For years, the rock monoliths at the popular tourist site in Wiltshire have been a source of great speculation, with nobody certain as to why or how the prehistoric monument was built.

The most prominent theory is that the site, which was constructed between 3000 BC and 2000 BC, served as an ancient burial ground.

This theory gained traction after the remains of an estimated 59 individuals were found in the area in the 1920s, but the bones uncovered then were deemed unimportant at the time and were never properly analysed.

But now archaeologists have been able to successfully carbon date the remains of at least 27 adults at the site, reinforcing the theory that Stonehenge was built to be a final resting place for our ancient ancestors.

Fresh analysis of these bones has revealed that they were buried over a 500 year period between 3,100BC and 2,600BC.

Full story in The Sun 

Join the experts on a Stonehenge guided tour and learn more about this mysterious monument and all the latest theories.

Stonehenge Guided Tours

Travel blogger Teri Didjurgis joined us on our small group  Autumn Equinox tour and here is her story:

How to legally go inside Stonehenge Circle

Though some say Stonehenge is overrated, I found a way to visit the iconic site in a unique way to get a glimpse of the past.

Sunrise at Stonehenge

On one of my trips to London, I was looking for something new to see on the weekend and realized that I had missed the iconic Stonehenge.  Several friends told me to skip it, since you can only view it from a distance behind a rope barrier and called the site “overrated”.  However, it’s one many of the Wonders of the World list, so I went ahead and began some research and quickly realized that we would be there on the Autumnal Equinox. BINGO!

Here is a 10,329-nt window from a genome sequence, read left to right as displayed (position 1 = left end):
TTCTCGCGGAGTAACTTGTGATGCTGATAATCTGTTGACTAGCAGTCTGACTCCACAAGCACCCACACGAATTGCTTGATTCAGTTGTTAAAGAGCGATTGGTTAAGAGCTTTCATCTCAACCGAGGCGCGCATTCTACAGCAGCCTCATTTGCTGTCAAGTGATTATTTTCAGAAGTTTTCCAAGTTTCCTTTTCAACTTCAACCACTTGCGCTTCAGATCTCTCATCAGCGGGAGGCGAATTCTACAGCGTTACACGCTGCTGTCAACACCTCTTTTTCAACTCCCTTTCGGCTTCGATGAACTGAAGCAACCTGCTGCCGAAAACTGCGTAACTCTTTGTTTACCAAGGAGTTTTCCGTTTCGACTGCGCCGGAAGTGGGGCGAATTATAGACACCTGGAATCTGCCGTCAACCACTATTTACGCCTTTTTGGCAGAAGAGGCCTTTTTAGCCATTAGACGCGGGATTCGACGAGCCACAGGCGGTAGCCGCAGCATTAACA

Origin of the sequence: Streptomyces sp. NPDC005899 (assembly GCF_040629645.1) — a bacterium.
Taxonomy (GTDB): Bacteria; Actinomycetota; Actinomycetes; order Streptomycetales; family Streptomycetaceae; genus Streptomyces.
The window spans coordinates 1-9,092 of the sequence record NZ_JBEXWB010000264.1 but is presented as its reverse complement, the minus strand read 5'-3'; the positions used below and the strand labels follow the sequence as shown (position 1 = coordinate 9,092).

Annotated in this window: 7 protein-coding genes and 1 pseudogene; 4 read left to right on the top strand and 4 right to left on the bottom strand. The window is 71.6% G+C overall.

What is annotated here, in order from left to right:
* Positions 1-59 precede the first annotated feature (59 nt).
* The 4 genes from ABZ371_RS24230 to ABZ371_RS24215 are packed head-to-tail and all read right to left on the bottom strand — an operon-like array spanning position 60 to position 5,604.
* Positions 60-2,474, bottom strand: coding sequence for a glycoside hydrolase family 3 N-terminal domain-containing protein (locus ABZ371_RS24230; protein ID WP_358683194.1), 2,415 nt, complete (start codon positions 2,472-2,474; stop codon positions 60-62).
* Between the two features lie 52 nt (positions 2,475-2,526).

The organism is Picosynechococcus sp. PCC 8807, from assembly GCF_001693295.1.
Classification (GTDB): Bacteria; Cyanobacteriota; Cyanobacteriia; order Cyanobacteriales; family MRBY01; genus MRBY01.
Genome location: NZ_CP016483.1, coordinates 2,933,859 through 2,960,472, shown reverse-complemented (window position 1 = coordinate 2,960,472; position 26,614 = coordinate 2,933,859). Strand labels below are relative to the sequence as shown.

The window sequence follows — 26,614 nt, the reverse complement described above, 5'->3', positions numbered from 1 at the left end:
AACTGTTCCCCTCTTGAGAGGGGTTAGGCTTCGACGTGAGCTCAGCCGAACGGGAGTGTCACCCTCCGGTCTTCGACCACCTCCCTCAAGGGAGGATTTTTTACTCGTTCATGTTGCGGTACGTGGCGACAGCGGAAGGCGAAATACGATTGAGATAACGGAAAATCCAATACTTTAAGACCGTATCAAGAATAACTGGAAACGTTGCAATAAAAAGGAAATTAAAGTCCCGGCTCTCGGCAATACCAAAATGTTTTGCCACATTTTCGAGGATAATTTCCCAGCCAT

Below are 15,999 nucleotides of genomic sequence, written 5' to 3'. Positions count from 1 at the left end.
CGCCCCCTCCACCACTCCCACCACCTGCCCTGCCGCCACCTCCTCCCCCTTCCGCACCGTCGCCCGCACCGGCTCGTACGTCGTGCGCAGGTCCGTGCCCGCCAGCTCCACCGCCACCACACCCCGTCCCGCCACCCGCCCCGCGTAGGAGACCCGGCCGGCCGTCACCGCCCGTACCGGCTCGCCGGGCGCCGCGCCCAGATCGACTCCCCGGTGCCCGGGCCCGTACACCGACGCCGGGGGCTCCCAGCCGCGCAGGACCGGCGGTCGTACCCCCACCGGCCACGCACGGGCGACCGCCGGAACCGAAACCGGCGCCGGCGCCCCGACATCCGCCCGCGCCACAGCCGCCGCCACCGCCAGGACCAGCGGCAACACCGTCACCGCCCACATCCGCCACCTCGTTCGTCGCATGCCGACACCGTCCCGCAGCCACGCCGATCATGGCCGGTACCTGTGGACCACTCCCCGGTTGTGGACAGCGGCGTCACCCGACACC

So.. what was special about this is that English Heritage which manages this site, allows “Managed Open Access” on 4 days per year (solstices & equinoxes) for the Druid ceremonies. When Stonehenge was first opened to the public, it was possible to walk among the stones – even climb on them.  By 1977, there was serious erosion and the stones were roped off and viewing was only available for a distance. Apparently about a dozen years ago, there would be violent clashes as the Druids felt it their Pagan right to celebrate the equinoxes in the roped off circle. But this has all been ironed out and the ceremonies now occur 4 times per year inside the circle and are rather peaceful.

Our small group decided to take an organized tour. We had a busy week in London and did not have time or the desire to rent a car (and drive on the other side of the road) to get out to Stonehenge by 6am ish for the Sunrise and trains would be tricky with the early start time.  Our tour bus picked us up at an exhausting 4am outside our hotel, so we all slept on the way there.

Druids on the frosty grass at Stonehenge

As we arrived at Stonehenge in the dark and fog, we were escorted inside the gates and walked directly to the stones. There were about 1,000 people there, many of them Druids in their Pagan dress gathering for the Sunrise.

The early morning fog on the fields in England.

Fog on the frosty fields at Stonehenge

A quick history

Stonehenge monument was built in 3,000 to 2,000 BC. It is made up of the remains of a prehistoric ring of standing stones in the middle of a dense complex of Neolithic and Bronze age monuments, including burial mounds.

There are still numerous documentaries and it seems like new discoveries every year detailing who built it, how and why.  What can be said is that our ancestors thousands of years ago needed a way to measure time to control many of their human activities such as the mating of animals, the sowing of crops and the metering of winter reserves between harvests.  So to start, Stonehenge is a big watch marking the movement of the sun and the 4 seasons. Stonehenge is carefully aligned on a sight-line that points to the winter solstice sunset (opposed to New Grange, which points to the winter solstice sunrise, and the Goseck circle, which is aligned to both the sunset and sunrise).

  • On the first day of spring (the vernal equinox – March 21), and the first day of fall (the autumnal equinox – September 21) the sun will rise directly east and set directly west.
  • On the first day of summer (the summer solstice – June 21), the sun will rise directly over the Heel Stone.
  • On the first day of winter (the winter solstice – December 21), the sun will set directly opposite the Heel Stone.
  • The dates are sometimes 1 day off due to our human calendar